Room Three - I bersaglieri contro i russi nella vittoriosa battaglia al fiume Cernaja ( The Italian Bersaglieri Corps against the Russians in the victorious Battle at the River Chanaya)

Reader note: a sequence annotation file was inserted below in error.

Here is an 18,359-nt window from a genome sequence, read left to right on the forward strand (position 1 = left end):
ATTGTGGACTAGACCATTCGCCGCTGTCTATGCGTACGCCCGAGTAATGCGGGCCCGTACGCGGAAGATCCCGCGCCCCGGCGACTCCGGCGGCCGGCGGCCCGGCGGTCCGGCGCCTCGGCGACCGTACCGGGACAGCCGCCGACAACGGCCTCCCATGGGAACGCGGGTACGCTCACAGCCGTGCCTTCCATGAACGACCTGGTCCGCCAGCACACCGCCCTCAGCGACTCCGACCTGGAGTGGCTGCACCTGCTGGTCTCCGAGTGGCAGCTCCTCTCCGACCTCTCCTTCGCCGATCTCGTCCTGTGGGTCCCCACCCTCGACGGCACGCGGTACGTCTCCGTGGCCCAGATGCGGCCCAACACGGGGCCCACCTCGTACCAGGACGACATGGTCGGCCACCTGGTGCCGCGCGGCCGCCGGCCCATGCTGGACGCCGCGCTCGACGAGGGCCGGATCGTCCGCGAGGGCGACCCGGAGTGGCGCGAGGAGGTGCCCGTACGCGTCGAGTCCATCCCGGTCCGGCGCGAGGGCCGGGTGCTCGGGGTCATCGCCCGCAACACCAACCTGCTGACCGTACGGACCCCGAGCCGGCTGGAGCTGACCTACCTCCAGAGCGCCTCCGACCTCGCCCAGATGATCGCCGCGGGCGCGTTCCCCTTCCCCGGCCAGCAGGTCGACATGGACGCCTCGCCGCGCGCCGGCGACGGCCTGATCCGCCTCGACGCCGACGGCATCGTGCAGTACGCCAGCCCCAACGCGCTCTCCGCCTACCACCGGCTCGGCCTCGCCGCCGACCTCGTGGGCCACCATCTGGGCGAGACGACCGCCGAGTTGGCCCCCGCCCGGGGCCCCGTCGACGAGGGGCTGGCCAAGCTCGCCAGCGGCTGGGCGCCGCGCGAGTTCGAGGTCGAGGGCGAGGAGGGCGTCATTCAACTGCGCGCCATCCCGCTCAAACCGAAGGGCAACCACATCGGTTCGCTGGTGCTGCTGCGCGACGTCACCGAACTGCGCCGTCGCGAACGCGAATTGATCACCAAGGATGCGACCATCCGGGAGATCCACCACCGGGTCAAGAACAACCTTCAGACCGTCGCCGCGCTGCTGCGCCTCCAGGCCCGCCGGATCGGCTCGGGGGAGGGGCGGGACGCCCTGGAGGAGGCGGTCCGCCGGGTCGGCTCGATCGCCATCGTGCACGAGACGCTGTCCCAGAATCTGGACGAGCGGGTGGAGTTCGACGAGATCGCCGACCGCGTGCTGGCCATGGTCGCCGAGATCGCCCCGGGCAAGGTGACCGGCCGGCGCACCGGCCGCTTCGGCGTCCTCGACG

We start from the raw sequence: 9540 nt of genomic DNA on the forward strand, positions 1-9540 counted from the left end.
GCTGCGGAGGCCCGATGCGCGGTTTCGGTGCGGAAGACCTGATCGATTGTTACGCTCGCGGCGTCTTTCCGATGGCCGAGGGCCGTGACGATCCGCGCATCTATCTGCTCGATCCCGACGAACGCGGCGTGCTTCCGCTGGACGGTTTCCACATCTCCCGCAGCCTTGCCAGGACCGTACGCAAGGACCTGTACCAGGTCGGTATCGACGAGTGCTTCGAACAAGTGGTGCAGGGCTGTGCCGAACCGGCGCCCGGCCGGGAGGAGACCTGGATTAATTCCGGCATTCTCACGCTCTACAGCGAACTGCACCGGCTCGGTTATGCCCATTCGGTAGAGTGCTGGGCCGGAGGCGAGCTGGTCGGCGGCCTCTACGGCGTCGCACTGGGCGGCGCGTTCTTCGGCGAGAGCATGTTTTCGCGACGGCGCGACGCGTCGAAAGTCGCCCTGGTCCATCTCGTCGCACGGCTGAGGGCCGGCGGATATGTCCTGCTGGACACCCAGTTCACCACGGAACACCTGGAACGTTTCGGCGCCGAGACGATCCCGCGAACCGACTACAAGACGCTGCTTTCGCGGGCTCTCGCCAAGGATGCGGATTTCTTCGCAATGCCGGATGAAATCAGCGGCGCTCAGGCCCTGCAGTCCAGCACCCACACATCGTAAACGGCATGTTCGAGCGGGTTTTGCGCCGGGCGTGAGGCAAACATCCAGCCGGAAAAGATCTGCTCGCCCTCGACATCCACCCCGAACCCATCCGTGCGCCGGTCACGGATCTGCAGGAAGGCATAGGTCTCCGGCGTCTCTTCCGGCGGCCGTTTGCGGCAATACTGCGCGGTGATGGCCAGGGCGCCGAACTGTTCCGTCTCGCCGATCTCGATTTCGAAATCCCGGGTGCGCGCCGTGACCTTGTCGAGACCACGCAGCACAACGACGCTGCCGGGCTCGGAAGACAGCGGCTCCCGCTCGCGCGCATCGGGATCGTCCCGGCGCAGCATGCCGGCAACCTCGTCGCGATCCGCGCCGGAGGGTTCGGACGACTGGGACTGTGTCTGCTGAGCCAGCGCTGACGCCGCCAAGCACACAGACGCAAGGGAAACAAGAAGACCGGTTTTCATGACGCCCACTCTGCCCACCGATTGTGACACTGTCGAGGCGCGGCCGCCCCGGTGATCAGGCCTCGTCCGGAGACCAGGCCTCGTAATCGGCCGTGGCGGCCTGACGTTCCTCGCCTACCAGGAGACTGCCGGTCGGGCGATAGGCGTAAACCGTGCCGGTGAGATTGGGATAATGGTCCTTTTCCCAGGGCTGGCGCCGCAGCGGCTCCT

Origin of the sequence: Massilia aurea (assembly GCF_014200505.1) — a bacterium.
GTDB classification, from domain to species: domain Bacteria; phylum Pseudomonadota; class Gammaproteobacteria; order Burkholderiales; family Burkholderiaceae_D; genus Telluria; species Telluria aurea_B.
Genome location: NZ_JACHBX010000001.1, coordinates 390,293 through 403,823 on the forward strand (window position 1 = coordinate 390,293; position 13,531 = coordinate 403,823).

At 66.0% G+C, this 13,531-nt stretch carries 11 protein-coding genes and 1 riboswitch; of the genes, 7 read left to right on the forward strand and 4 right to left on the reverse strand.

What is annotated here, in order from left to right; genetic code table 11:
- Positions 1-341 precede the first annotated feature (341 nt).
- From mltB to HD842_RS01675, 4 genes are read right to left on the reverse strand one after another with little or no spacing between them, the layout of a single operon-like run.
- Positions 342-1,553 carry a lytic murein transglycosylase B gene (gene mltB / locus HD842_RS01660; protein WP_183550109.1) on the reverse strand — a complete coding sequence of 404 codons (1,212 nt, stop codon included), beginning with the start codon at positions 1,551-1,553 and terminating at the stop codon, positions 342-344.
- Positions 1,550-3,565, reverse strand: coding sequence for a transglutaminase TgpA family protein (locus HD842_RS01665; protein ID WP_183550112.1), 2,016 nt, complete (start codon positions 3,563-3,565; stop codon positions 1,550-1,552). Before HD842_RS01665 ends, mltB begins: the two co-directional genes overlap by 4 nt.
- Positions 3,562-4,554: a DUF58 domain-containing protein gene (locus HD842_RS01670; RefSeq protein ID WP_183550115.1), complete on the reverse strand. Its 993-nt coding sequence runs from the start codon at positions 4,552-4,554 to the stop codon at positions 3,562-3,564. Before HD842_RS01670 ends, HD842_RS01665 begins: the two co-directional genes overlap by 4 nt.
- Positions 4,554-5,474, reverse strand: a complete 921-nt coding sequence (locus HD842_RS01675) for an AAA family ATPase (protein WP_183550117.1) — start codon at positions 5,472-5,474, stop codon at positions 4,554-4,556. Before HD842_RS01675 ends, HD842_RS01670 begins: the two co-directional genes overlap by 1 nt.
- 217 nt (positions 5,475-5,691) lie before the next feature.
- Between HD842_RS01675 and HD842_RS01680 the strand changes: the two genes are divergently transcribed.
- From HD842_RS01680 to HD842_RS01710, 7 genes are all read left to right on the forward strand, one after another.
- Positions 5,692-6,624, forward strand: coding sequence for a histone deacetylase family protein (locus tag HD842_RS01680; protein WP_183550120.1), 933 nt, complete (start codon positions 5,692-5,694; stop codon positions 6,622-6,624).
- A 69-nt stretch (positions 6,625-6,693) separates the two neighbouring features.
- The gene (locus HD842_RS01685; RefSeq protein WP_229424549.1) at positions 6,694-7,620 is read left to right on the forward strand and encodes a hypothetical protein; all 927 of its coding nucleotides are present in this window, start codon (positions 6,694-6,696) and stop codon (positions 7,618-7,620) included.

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The next stop is entrusted again to Vincenzo de Stefani, that describes an event from the Crimean War 1855-1856 with the title I bersaglieri contro i russi nella vittoriosa battaglia al fiume Cernaja (The Italian Bersaglieri Corps against the Russians in the victorious Battle at the River Chanaya). During this engagement, the Piedmont army was able to victoriously halt the umpteenth, desperate attempt of the enemy to break the siege that had been going on by then for some long months inside the legendary fort of Malakoff. Setting it on the river and immersing the scene in fog, De Stefani describes a ferocious fight using bayonets. The soldiers are engaged in a bitter and dramatic hand-to-hand combat, during which they even resort to throwing stones. The painting is masterfully composed in an almost absolute lack of space and air. In the background, there is an indistinct mass of men moving against each other, while moving towards the foreground the fighting becomes progressively heavier and harder. The bodies, arched over, struck, face the others that throw themselves forwards. Their looks are at the same time terrorised and ferocious. On the extreme right two buglers, call their fellow soldiers from far away to a new attack. Soon the Piedmont army will triumph but at the centre of the scene, we find trace of an intense, anguished line of suffering men: one, with his back to us, his face in profile is lifting a heavy load, looking directly at the enemy stretched out at his feet but not completely defeated yet. Looking upwards, we see one of the most intense characters in the painting: the soldier who at the centre, cries out, staring at the spectator. This mute, intense cry of great symbolic value almost seems to reach his fellow soldier behind him who, with arm raised, is ready to throw down the stone that he holds at his head. The use of harsh colours, even if alleviated by the gloomier setting (but also by the damage inflicted on the painting through time and careless restoration) is made more symbolically intense in the group of Bersaglieri soldiers on the right, among which the red, white and blue of the uniforms stand out. The intense naturalism of the scene, so skilfully constructed, reminds us of some works of the Neapolitan painter Michele Cammarano. This is an unavoidable reference as the young man from Verona was a student in Rome at the Cesare Maccari studio in the years immediately preceding his being commissioned for the works at San Martino.

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